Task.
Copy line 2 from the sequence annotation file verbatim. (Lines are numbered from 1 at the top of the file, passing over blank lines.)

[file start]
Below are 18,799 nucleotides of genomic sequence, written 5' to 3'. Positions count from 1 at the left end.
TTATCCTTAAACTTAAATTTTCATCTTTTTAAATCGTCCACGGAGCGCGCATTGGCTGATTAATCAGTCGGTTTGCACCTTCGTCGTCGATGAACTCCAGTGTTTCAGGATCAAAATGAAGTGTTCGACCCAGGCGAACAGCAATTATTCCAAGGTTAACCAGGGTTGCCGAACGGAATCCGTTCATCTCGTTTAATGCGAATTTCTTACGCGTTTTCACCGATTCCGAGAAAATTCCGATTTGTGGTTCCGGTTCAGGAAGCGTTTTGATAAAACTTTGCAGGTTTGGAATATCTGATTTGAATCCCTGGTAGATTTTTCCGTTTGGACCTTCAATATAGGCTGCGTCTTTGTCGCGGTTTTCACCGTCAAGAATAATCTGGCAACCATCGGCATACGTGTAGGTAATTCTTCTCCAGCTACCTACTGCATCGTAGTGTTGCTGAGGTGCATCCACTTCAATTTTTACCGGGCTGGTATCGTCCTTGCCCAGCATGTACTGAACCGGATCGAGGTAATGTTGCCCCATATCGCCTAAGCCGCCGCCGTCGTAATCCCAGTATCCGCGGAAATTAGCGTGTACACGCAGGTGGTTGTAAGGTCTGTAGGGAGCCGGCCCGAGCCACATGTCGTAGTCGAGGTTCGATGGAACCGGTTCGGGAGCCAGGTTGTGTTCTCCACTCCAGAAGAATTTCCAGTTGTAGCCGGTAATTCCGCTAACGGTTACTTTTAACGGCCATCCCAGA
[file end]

TTATCCTTAAACTTAAATTTTCATCTTTTTAAATCGTCCACGGAGCGCGCATTGGCTGATTAATCAGTCGGTTTGCACCTTCGTCGTCGATGAACTCCAGTGTTTCAGGATCAAAATGAAGTGTTCGACCCAGGCGAACAGCAATTATTCCAAGGTTAACCAGGGTTGCCGAACGGAATCCGTTCATCTCGTTTAATGCGAATTTCTTACGCGTTTTCACCGATTCCGAGAAAATTCCGATTTGTGGTTCCGGTTCAGGAAGCGTTTTGATAAAACTTTGCAGGTTTGGAATATCTGATTTGAATCCCTGGTAGATTTTTCCGTTTGGACCTTCAATATAGGCTGCGTCTTTGTCGCGGTTTTCACCGTCAAGAATAATCTGGCAACCATCGGCATACGTGTAGGTAATTCTTCTCCAGCTACCTACTGCATCGTAGTGTTGCTGAGGTGCATCCACTTCAATTTTTACCGGGCTGGTATCGTCCTTGCCCAGCATGTACTGAACCGGATCGAGGTAATGTTGCCCCATATCGCCTAAGCCGCCGCCGTCGTAATCCCAGTATCCGCGGAAATTAGCGTGTACACGCAGGTGGTTGTAAGGTCTGTAGGGAGCCGGCCCGAGCCACATGTCGTAGTCGAGGTTCGATGGAACCGGTTCGGGAGCCAGGTTGTGTTCTCCACTCCAGAAGAATTTCCAGTTGTAGCCGGTAATTCCGCTAACGGTTACTTTTAACGGCCATCCCAGA